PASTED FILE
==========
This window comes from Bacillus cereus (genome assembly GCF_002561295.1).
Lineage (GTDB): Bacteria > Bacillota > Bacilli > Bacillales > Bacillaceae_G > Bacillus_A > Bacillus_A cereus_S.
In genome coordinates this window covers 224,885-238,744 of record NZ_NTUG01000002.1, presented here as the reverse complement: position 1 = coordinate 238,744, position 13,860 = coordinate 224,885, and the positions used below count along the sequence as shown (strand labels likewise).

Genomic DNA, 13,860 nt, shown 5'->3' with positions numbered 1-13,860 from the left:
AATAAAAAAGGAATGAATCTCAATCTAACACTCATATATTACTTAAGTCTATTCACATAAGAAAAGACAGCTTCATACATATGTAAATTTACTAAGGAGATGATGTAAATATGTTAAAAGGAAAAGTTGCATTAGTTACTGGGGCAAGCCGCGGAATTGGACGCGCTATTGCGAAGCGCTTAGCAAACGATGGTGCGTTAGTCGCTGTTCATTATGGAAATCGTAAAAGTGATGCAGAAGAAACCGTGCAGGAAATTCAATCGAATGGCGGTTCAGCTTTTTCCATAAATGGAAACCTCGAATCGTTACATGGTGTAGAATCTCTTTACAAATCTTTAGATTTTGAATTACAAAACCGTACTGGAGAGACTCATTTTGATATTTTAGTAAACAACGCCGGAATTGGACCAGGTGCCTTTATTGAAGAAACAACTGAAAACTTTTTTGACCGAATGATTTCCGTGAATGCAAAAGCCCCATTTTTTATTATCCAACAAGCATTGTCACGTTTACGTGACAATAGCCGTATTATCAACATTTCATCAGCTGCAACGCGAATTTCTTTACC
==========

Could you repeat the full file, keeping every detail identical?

This window comes from Bacillus cereus (genome assembly GCF_002561295.1).
Lineage (GTDB): Bacteria > Bacillota > Bacilli > Bacillales > Bacillaceae_G > Bacillus_A > Bacillus_A cereus_S.
In genome coordinates this window covers 224,885-238,744 of record NZ_NTUG01000002.1, presented here as the reverse complement: position 1 = coordinate 238,744, position 13,860 = coordinate 224,885, and the positions used below count along the sequence as shown (strand labels likewise).

Genomic DNA, 13,860 nt, shown 5'->3' with positions numbered 1-13,860 from the left:
AATAAAAAAGGAATGAATCTCAATCTAACACTCATATATTACTTAAGTCTATTCACATAAGAAAAGACAGCTTCATACATATGTAAATTTACTAAGGAGATGATGTAAATATGTTAAAAGGAAAAGTTGCATTAGTTACTGGGGCAAGCCGCGGAATTGGACGCGCTATTGCGAAGCGCTTAGCAAACGATGGTGCGTTAGTCGCTGTTCATTATGGAAATCGTAAAAGTGATGCAGAAGAAACCGTGCAGGAAATTCAATCGAATGGCGGTTCAGCTTTTTCCATAAATGGAAACCTCGAATCGTTACATGGTGTAGAATCTCTTTACAAATCTTTAGATTTTGAATTACAAAACCGTACTGGAGAGACTCATTTTGATATTTTAGTAAACAACGCCGGAATTGGACCAGGTGCCTTTATTGAAGAAACAACTGAAAACTTTTTTGACCGAATGATTTCCGTGAATGCAAAAGCCCCATTTTTTATTATCCAACAAGCATTGTCACGTTTACGTGACAATAGCCGTATTATCAACATTTCATCAGCTGCAACGCGAATTTCTTTACC